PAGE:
from us. Where will these things end ? There is
no doubt of its being the work of some ill-disposed
rustic; but how is he to be discovered ? They go to
work in the dark with strange chemical preparations,
unknown to our forefathers. There is not even a
dark lantern, to have a chance of detecting these
Gux Fauxes. We are past the iron age, and are got
into the fiery age, undreamed of by Ovid. You are
lucky in Clifford's Inn, where I think you have few
ricks or stacks worth the burning. Pray, keep as
little corn by you as you can for fear of the worst.
It was never good times in England since the poor
began to speculate upon their condition. Formerly
they jogged on with as little reflection as horses.
The whistling ploughman went cheek by jowl with
his brother that neighed. Now the biped carries a
box of phosphorus in his leather breeches, and in the
dead of night the half-illuminated beast steals his
magic potion into a cleft in a barn, and half the
country is grinning with new fires. Farmer Gray-


Stock said something to the touchy rustic, that
he did not reHsh, and he writes his distaste in
flames. What a power to intoxicate his crude
brains, just muddlingly awake to perceive that some-
thing is wrong in the social system, — what a hellish
faculty above gunpowder ! Now the rich and poor
are fairly pitted. We shall see who can hang or
bum fastest. It is not always revenge that stimulates
these kindlings. There is a love of exerting mis-
chief. Think of a disrespected clod that was trod
into earth, that was nothing, on a sudden by
damned arts refined into an exterminating angel,
devouring the fruits of the earth and their growers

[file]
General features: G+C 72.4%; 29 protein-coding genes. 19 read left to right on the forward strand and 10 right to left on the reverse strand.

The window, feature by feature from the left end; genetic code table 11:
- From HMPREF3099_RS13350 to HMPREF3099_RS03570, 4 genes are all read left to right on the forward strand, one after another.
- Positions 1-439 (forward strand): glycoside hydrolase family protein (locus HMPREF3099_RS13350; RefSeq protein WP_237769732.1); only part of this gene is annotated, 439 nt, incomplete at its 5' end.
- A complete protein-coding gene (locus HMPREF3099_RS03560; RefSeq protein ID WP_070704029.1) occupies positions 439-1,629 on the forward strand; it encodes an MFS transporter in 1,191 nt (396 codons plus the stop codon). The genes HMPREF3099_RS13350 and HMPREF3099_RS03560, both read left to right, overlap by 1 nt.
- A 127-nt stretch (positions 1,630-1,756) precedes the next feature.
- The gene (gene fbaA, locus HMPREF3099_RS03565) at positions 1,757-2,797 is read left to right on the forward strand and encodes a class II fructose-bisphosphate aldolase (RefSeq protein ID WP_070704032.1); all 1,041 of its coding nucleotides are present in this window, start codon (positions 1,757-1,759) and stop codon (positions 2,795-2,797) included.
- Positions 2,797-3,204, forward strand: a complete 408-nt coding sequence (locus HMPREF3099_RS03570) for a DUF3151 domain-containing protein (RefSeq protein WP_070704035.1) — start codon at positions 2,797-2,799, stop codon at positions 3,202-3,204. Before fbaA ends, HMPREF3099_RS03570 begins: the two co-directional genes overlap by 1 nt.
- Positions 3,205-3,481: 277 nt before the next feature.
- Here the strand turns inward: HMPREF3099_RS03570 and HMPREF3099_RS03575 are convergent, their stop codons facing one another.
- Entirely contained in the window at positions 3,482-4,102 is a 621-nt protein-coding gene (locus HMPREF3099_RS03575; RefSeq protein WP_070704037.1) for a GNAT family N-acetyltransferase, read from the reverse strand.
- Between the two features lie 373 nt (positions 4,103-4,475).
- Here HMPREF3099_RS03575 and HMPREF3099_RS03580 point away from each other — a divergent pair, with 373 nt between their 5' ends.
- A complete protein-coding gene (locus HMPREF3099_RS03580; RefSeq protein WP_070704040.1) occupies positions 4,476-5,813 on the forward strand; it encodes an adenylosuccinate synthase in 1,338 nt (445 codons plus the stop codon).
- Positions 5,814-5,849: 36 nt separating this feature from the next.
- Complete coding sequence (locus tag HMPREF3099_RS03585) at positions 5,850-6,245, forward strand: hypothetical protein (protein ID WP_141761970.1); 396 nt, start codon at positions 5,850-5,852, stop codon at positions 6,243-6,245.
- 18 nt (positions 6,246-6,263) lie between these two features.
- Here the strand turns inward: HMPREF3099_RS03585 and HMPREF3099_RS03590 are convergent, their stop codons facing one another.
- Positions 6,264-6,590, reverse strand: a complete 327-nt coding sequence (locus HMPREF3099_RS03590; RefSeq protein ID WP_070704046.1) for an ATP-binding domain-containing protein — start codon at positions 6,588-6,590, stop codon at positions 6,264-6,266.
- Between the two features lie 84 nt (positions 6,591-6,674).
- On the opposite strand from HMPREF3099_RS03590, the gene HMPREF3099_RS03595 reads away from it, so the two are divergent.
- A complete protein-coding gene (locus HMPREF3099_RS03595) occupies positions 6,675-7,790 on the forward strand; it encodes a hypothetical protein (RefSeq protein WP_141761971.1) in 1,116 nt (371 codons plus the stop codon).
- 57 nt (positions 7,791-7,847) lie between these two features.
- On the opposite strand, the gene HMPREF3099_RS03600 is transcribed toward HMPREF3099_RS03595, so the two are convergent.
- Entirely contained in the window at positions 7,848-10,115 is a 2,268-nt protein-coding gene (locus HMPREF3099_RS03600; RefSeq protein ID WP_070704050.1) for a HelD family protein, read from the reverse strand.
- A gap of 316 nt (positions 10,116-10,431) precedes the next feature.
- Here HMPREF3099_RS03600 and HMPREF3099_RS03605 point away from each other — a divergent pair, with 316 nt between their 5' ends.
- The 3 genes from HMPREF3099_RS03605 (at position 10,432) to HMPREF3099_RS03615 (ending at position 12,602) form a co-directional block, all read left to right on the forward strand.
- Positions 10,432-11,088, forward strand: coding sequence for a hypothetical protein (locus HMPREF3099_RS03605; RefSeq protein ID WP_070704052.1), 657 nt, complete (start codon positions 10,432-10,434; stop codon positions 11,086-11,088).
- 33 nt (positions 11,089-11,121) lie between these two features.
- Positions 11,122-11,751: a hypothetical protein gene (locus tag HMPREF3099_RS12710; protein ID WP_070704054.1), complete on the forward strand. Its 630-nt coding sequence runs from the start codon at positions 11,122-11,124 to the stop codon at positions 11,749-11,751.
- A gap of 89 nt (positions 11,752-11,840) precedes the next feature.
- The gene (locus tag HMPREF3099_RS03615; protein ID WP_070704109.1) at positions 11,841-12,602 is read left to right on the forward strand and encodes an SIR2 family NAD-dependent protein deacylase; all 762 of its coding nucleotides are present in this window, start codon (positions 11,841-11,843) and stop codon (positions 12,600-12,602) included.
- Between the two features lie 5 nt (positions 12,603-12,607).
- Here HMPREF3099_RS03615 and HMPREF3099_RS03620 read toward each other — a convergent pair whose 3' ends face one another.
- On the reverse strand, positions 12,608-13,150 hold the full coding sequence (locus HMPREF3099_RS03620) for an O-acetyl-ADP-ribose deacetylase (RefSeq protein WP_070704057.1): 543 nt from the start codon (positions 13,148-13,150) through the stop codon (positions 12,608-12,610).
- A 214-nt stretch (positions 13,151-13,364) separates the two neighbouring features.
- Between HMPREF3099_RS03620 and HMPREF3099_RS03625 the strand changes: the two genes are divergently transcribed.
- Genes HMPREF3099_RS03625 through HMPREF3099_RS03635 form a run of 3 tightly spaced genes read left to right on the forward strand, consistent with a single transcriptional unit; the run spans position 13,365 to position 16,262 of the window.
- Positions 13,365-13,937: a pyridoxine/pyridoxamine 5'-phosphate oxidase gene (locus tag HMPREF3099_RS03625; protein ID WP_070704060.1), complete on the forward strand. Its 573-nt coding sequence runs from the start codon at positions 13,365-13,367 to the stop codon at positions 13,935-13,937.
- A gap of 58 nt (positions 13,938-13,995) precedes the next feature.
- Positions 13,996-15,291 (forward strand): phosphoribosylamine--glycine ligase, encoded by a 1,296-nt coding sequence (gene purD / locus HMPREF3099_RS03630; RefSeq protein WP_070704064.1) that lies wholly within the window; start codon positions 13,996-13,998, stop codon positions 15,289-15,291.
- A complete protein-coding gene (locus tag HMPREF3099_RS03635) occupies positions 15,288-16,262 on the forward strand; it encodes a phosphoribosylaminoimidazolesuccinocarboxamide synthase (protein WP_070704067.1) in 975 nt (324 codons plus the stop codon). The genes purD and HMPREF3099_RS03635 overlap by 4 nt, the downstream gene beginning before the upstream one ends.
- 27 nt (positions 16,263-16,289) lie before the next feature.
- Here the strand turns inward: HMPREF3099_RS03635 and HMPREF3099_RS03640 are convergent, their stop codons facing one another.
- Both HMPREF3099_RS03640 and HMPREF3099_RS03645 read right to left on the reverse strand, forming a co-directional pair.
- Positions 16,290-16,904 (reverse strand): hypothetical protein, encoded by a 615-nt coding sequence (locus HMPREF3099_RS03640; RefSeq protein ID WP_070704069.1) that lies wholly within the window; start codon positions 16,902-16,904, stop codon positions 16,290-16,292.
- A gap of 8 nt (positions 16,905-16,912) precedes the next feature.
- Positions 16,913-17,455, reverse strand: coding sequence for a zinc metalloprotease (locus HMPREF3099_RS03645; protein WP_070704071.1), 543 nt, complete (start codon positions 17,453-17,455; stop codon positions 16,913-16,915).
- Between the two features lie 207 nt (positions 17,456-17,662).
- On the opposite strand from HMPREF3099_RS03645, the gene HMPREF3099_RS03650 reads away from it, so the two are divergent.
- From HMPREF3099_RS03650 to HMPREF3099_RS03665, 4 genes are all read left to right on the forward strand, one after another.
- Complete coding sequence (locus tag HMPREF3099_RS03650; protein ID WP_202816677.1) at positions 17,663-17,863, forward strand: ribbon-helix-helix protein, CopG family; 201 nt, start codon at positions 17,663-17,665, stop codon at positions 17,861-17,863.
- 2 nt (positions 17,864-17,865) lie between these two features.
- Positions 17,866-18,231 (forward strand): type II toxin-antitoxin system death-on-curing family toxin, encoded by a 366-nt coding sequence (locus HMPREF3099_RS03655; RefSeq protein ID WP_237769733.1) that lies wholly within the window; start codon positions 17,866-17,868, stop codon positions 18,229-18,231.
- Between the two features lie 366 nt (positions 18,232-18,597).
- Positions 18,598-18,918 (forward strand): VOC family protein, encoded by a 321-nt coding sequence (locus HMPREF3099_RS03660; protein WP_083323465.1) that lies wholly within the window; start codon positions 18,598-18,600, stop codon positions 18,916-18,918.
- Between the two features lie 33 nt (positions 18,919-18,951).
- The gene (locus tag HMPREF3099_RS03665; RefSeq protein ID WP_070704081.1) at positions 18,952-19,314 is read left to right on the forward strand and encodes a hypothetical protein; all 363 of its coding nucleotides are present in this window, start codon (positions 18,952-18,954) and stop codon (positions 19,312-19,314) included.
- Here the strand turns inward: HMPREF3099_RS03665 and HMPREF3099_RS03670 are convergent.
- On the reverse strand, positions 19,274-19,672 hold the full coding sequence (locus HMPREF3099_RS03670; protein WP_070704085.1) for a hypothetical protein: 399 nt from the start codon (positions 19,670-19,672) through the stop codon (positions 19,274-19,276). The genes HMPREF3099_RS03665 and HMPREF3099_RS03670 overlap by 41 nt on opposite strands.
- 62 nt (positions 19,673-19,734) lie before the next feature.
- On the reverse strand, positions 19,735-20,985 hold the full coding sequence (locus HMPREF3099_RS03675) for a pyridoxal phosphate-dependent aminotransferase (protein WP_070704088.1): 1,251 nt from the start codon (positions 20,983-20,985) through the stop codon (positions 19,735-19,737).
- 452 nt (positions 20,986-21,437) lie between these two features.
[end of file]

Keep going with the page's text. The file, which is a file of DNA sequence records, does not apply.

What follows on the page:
in a mass of fire ; what a new existence ! What a
temptation above Lucifer's ! Would clod be any
thing but a clod if he could resist it ? Why, here
was a spectacle last night for a whole country, a
bonfire visible to London, alarming her guilty towers,
and shaking the Monument with an ague fit, all
done by a little vial of phosphor in a clown's fob.
How he must grin, and shake his empty noddle in
clouds 1 The Vulcanian epicure ! Alas ! can we
ring the bells backward ? Can we unlearn the arts
that pretend to civilize, and then burn the world ?
There is a march of science ; but who shall beat the
drums for its retreat ? Who shall persuade the boor
that phosphor will not ignite ? Seven goodly stacks
of hay, with corn-barns proportionable, lie smoking
ashes and chaff, which man and beast would sputter
out and reject like those apples of asphaltes and
bitumen. The food for the inhabitants of earth will
quickly disappear. Hot rolls may say, " Fuimus
panes, fuit quartern-loaf, et ingens gloria apple-
pasty-orura." That the good old munching system

B 2


may last thy time and mine, good un-incendiary
George, is the devout prayer of thine,

To the last crust, C. Lamb.

Letter CCXCVIIL] .Feb. 22nd. 1831.


Dear Dyer, — Mr. Rogers, and Mr. Rogers's friends,
are perfectly assured that you never intended any
harm by an innocent couplet, and that in the revivifi-
cation of it by blundering Barker you had no hand
whatever. To imagine that at this time of day
Rogers broods over a fantastic expression of more
than thirty years' standing, would be to suppose him
indulging his '* Pleasures of Memory " with a ven-
geance. You never penned a line which for its own
sake you need, dying, wish to blot. You mistake
your heart if you think you can write a lampoon.
Your whips are rods of roses. Your spleen has ever
had for its object vices, not the vicious ; abstract
offences, not the concrete sinner. But you are sensi-
tive, and wince as much at the consciousness of
having committed a compliment, as another man
would at the perpetration of an affront. But do not
lug me into the same soreness of conscience with
yourself. I maintain, and will to the last hour, that
I never writ of you but con aniore ; that if any
allusion was made to your near-sightedness, it was